Drone technology is set to inspire Isis District State High School students to develop STEM skills specific to the agricultural sector.
The agricultural drone project will be delivered by CQUniversity Australia with funding from a Queensland Government Engaging Science Grant valued at $14,551.
The project will be led by senior education lecturer Dr Michelle Vanderburg.
As part of the project, CQUniversity will partner with Isis District State High School to develop and implement the project that will encompass a series of activities.
During the program participants will learn how drones can be used in all aspects of farm management, including managing fence lines, inspecting crops and animal paddocks, and utilising drone survey data to plan greater farm productivity.
Dr Vanderburg explained that the goal would be to inspire adolescents to develop agricultural technology knowledge and skills to support potential future careers in agriculture.
“Isis District State High School is located in a region that [is] heavily reliant upon the agricultural industry for employment,” Dr Vanderburg said.
“Increasingly, the agriculture sector is employing new technologies to improve productivity and efficiencies, so it is essential that we are graduating students that have a knowledge and understanding of technology and how it can be used to benefit primary producers.
“The participating students will engage with topics through theory around rules and regulations pertaining to the use of drones in the agricultural industry and the future of their use.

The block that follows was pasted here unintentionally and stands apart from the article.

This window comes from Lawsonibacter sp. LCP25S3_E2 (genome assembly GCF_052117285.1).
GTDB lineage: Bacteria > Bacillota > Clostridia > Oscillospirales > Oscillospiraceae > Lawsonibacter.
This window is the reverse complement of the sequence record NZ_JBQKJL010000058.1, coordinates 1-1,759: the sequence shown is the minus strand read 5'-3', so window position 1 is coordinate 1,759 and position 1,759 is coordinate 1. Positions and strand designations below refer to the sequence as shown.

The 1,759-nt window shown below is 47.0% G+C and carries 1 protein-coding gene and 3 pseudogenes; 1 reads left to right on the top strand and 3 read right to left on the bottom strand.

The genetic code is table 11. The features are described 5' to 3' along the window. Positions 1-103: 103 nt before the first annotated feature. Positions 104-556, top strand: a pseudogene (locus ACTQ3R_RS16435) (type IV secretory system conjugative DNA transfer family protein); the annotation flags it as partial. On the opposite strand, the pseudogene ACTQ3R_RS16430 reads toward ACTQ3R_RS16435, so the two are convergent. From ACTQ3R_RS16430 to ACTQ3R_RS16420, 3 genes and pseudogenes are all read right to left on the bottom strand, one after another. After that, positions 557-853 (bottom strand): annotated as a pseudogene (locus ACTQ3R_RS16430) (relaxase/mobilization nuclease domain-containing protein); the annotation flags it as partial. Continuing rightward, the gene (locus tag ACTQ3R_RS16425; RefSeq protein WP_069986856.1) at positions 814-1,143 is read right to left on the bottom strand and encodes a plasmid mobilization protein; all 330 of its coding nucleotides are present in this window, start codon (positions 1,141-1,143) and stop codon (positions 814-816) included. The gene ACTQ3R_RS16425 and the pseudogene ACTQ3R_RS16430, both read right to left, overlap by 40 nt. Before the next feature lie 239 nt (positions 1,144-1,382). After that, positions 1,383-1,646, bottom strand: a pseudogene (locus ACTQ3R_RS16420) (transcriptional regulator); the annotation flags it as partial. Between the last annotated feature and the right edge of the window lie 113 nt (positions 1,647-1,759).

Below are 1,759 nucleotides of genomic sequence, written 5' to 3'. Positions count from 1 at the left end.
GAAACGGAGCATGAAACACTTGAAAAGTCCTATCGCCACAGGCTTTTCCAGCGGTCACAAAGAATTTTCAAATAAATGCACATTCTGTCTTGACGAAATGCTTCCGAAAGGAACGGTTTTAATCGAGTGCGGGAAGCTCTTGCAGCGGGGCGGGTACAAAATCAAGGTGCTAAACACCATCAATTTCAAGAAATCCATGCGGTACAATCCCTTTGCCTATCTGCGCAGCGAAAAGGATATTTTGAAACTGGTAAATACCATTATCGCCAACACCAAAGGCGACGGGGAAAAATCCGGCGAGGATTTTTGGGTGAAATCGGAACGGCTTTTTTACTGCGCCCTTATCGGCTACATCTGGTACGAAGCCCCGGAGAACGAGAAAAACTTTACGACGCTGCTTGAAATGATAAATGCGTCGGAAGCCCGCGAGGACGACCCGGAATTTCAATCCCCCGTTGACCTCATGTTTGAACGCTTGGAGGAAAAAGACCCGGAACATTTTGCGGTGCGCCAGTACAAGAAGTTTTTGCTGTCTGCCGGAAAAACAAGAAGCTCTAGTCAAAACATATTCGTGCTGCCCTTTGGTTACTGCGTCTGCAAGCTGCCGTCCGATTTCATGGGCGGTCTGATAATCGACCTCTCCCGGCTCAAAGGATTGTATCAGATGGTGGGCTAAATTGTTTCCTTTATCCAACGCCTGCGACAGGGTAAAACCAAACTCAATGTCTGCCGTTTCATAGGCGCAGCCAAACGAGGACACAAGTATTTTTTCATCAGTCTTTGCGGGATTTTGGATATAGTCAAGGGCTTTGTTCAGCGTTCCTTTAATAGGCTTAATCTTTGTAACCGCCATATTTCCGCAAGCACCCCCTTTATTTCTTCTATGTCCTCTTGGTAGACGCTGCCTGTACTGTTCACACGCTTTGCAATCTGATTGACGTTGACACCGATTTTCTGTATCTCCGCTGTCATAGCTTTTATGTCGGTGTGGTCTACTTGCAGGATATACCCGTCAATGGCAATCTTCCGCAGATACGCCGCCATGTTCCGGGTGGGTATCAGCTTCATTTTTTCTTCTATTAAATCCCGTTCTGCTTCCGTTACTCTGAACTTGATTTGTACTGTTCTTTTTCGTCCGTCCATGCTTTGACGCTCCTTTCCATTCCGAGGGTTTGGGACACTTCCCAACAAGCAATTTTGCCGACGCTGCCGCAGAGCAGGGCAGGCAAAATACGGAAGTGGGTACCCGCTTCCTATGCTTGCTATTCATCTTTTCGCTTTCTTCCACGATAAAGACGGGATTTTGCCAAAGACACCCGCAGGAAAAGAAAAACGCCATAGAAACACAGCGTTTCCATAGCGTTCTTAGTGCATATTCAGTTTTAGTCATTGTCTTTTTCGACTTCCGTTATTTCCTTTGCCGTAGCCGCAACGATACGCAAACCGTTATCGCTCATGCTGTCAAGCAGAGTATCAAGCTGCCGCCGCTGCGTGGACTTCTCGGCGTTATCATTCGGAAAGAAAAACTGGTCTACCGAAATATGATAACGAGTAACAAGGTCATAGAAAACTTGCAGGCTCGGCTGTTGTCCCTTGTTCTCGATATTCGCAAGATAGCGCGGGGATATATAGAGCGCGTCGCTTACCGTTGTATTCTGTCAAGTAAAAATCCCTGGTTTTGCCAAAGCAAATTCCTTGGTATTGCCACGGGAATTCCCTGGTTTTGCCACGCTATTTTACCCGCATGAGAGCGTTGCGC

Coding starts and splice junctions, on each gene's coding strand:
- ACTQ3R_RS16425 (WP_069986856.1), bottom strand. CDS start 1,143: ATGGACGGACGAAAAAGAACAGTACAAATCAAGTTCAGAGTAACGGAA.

“Specifically, they will learn about piloting drones, coding and interpreting culminating in a broad understanding of the integration of technology into the sector and how this is going to alter the profession in general”.
Isis District State High School agriculture teacher Hannah Wiemers said it was important for students to learn these skills as farming was becoming increasingly reliant on technological advancements.
“The students are excited about combining tech with ag as they are seeing technology used more and more within the region and on their own family farms,” Ms Wiemers said.
“They can see how the use of technology combined with traditional farming practice is making a difference to on-farm productivity, so they are curious to learn more about this themselves and gain the necessary skills to interact with on-farm technologies.
“Along with this, learning about technology also benefits students who may want to follow a different career in agriculture outside of production, for example within engineering, agribusiness or supply chain management.”
Oztech Drones director Jamin Fleming will also be involved in the agricultural drone project and he will provide students with a realistic industry look at how drones are changing the game when it comes to agriculture.
Mr Fleming said the benefits of drones in agriculture were becoming more apparent to farmers.
“Drone technology is advancing rapidly, and its many agricultural applications include spraying, mapping and planting,” Mr Fleming said.
“Drones can also be fitted with a range of sensors and camera technology enabling farmers to monitor the health and productivity of crops and livestock.”
Mr Fleming also said he was looking forward to being part of this project and exposing tomorrow’s drone pilots to some exciting career opportunities available in agriculture.
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